The Making of Mundillo

The bobbin lace tradition of Puetro Rico

Diana P. Martínez Rodríguez Feb 13, 2023 - 4 min read

The Making of Mundillo Primary Image

A mundillo pillow. Photos courtesy of Carmen Arteaga

Mundillo is considered a labor-intensive art, as 1 inch of bobbin lace can take more than an hour to produce. Bobbins are long, round-topped, wood-turned cylinders measuring around 6 inches in length. The fiber is wound around the neck, a carved indentation near the top of the bobbin (see note 1). The length and weight of the bobbin allow the lacer to braid the fiber and maintain the desired tension (see note 2). The number of strands used to create a particular design varies, depending on the type of piece to be constructed. The strands are worked in pairs and can be a few or more than a thousand. The desired pattern is traced onto a piece of cardstock, which is plaited and pricked to the pillow to be used as a guide for the creation of the motifs (see notes 3).

A telar for working bobbin lace

In Puerto Rico, mundillo is made using a revolving cylindrical pillow attached by a rod that serves as an axis supported by the arms of the telar (box), allowing the bolillero (bobbin lacemaker) to weave an infinite design. Some believe that the origins of this Puerto Rican tool may have been the cylindrical pillow used in England and Malta (see note 4). Others follow a connection to France or Spain’s bobbin lacemaking practices (see note 5). Each European region that contributed to Puerto Rican bobbin lace varied the shape of the pillows used, the materials used to fill the pillows, the position that the pieces were worked, and the parchment or cardboard used to trace the pattern to be replicated. In Europe and Puerto Rico, regional patterns and styles, such as Alençon, Valenciennes, Chantilly, Honiton, Milanese, and Ret-fi Català, were a source of pride and established the exclusivity of a product, thus making it especially desirable for the discerning buyer (see note 6). Unique Puerto Rican patterns were inspired by elements found in nature on the island, such as flowers and leaves (see note 7).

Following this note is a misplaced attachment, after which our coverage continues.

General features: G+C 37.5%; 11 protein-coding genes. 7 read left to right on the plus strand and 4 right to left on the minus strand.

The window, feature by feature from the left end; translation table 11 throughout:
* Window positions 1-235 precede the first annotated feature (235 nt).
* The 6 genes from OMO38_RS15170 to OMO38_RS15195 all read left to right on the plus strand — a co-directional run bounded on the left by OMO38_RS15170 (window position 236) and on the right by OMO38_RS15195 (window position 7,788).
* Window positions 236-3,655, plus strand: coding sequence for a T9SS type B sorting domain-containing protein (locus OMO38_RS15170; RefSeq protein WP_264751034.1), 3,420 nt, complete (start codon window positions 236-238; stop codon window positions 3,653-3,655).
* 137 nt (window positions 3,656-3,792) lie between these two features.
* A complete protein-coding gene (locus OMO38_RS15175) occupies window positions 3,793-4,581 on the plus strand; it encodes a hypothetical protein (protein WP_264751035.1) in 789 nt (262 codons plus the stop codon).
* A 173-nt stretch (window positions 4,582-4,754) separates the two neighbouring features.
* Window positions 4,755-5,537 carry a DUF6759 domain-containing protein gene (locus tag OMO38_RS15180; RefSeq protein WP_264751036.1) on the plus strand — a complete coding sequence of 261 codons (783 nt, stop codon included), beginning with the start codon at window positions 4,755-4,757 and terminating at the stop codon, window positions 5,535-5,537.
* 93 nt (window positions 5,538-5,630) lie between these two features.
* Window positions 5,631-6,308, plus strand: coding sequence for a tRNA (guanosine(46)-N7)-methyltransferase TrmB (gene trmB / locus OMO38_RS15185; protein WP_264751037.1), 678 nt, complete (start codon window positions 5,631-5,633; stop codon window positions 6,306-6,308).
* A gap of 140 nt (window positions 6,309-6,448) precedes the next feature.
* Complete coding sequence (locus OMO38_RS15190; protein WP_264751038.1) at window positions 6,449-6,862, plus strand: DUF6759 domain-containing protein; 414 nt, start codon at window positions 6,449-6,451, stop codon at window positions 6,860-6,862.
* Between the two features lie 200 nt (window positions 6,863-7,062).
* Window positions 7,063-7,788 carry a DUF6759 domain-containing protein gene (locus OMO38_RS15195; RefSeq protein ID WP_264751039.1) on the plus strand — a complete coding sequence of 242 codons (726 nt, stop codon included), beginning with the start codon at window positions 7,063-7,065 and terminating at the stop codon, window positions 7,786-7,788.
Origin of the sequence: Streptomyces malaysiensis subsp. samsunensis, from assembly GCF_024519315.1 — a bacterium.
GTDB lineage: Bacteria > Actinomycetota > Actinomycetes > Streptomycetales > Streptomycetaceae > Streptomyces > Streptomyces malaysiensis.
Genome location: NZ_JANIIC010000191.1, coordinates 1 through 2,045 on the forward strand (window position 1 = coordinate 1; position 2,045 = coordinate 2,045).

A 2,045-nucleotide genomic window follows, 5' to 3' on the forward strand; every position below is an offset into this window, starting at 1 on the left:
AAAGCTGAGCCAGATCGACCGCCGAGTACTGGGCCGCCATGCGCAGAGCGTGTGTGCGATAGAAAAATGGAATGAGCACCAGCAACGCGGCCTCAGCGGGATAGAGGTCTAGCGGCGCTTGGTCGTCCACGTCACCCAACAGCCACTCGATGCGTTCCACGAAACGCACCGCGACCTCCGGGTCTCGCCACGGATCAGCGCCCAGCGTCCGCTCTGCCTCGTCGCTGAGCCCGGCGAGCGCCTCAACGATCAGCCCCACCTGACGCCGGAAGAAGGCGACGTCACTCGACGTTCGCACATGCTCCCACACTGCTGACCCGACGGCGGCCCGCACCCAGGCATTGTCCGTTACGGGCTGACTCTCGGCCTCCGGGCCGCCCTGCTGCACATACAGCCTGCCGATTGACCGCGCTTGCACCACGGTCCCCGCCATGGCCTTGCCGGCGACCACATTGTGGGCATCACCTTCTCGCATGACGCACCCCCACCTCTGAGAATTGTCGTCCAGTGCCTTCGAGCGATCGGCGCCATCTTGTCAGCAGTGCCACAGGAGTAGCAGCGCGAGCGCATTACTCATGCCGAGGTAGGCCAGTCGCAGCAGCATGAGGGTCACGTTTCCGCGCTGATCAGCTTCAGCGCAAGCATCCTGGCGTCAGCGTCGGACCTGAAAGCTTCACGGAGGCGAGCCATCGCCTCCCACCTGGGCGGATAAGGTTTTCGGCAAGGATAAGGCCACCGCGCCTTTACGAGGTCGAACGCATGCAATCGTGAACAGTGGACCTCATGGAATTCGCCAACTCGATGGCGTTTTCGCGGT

Interested in learning more about lace? This article and others can be found in the Fall 2022 issue of PieceWork.

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  1. Pedro Amill-Quiles, “Preparing Bobbins for Lacemaking,” Papiro Digital, August 2, 2009, video,
  2. Pedro Amill-Quiles, “Interview to a ‘Mundillo’ (Bobbin Lace) Artisan,” Papiro Digital, July 29, 2009, video,
  3. Amill-Quiles, “Interview to a ‘Mundillo’ Artisan.”
  4. Textile Research Centre Leiden, “Maltese Lace,”
  5. Ellen Fernández-Sacco, “Mundillo and Identity: The Revival and Transformation of Handmade Lace in Puerto Rico,” in Women and the Material Culture of Needlework and Textiles, 1750–1950 (Farnham: Ashgate, 2009), 150,
  6. Carolina de la Guardia, “Origins of Lace, a Resume . . .,” History of Laces, Carolina’s Lace Site.
  7. “Nellie Vera Sánchez (92 años), Moca, PR,” Instituto de Cultura Puertorriqueña, YouTube video,

Diana P. Martínez-Rodríguez lives with her husband, children, and two cats in San Juan, Puerto Rico. She discovered the world of needlecrafts at the age of four and a half while visiting with her paternal grandmother. Her grandmother’s sewing room, as tiny as it was, seemed like a whole fantasy universe with pieces of lace, ribbons, yarn, and fabric hanging everywhere. An experienced seamstress, knitter, and crocheter, Diana’s experience with fiber has proven very useful while performing microsurgery as a pediatric and strabismus ophthalmologist for the past 34 years.